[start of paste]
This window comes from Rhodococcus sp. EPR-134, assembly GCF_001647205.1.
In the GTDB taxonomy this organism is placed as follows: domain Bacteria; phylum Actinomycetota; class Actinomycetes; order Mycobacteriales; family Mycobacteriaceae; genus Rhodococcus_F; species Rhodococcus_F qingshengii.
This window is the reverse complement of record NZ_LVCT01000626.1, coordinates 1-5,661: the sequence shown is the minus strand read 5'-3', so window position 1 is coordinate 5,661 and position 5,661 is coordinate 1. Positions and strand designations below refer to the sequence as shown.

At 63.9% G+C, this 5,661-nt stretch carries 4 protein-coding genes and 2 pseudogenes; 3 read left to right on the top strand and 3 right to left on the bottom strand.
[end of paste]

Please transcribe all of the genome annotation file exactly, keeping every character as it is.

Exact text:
This window comes from Rhodococcus sp. EPR-134, assembly GCF_001647205.1.
In the GTDB taxonomy this organism is placed as follows: domain Bacteria; phylum Actinomycetota; class Actinomycetes; order Mycobacteriales; family Mycobacteriaceae; genus Rhodococcus_F; species Rhodococcus_F qingshengii.
This window is the reverse complement of record NZ_LVCT01000626.1, coordinates 1-5,661: the sequence shown is the minus strand read 5'-3', so window position 1 is coordinate 5,661 and position 5,661 is coordinate 1. Positions and strand designations below refer to the sequence as shown.

At 63.9% G+C, this 5,661-nt stretch carries 4 protein-coding genes and 2 pseudogenes; 3 read left to right on the top strand and 3 right to left on the bottom strand.